That said, though, it can give a wielder the advantage of surprise. An unexpected gunshot at the start of a fight can unnerve the enemy, who will be left wondering what other tricks the character might have up his or her sleeve. Enemies will be warier, even if they don’t mean to be, adopting a more defensive, cautious stance. How this is handled in a game’s rules is a matter for the GM to decide. Especially skittish foes may have to make Fear checks to get over the surprise of a combi-weapon firing, running away if they fail.

So there you have it – and you can see why they didn’t really catch on. Still, I can imagine some players’ eyes lighting up at the thought of a sword that is also a gun, and you can have a lot of fun if the party decides to track down an artisan capable of making such a weapon and persuade them to try.

More Like This

Multi-Barrel Weapons: What’s better than a gun? Lots of guns.
Hidden Weapons: Pay attention, 007!

Mabrothrax: A Forgotten WFRP Monster

May 2, 2020 18 comments

This post completes my re-imagining of the three odd Elementals that appeared in the Third Citadel Compendium in 1985: the Life Elemental, the Death Elemental, and the Plague Elemental. In the WFRP 1st edition rulebook, I gave them different names and backstories, making them Demons (the “Daemon” spelling did not appear until Realm of Chaos: Slaves to Darkness in 1988) affiliated with the yet-to-be-organized gods of Law and Chaos.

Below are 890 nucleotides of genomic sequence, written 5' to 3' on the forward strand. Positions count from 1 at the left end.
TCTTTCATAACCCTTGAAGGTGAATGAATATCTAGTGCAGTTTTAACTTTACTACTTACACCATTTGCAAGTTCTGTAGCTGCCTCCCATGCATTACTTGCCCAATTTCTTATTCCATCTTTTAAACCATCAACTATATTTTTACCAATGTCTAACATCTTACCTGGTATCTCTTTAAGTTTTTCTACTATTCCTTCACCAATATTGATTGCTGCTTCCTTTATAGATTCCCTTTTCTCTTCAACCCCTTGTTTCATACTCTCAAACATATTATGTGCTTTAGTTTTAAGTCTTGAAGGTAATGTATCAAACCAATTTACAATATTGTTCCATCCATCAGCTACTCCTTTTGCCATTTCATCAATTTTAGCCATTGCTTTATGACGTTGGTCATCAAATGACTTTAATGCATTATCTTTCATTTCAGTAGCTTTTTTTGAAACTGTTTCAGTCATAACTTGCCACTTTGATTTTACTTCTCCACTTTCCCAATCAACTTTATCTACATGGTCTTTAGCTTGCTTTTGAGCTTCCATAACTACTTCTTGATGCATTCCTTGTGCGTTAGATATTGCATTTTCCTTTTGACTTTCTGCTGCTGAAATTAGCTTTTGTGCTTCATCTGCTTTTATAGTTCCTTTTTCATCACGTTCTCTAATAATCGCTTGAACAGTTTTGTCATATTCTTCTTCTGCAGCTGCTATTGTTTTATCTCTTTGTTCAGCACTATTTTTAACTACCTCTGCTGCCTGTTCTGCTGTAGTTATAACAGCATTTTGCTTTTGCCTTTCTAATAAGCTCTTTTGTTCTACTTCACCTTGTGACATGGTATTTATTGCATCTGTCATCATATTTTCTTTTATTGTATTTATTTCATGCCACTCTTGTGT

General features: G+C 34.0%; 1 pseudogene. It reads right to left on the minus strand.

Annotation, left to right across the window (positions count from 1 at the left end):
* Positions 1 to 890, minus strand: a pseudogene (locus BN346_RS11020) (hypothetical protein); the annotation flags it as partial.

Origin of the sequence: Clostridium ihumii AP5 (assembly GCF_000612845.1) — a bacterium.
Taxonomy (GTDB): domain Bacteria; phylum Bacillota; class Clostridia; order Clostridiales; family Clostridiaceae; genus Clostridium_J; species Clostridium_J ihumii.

Plague Elemental - Compendium 3

Plague Elemental Write-up

Oddly, the Plague Elemental was put in the C29 Large Monsters range, while the other two were in C34 Elementals and Demons. However, it was written up alongside the Life and Death Elementals in that issue’s “Bellicose Bestiary” column.

For WFRP 1st edition, I invented the name Mabrothrax and gave the beast to Nurgle, the Chaos God of plagues and pestilence. It made sense at the time, but when Realms of Chaos: The Lost and the Damned defined the Daemons and followers of Nurgle in 1990, the Mabrothrax was not among them.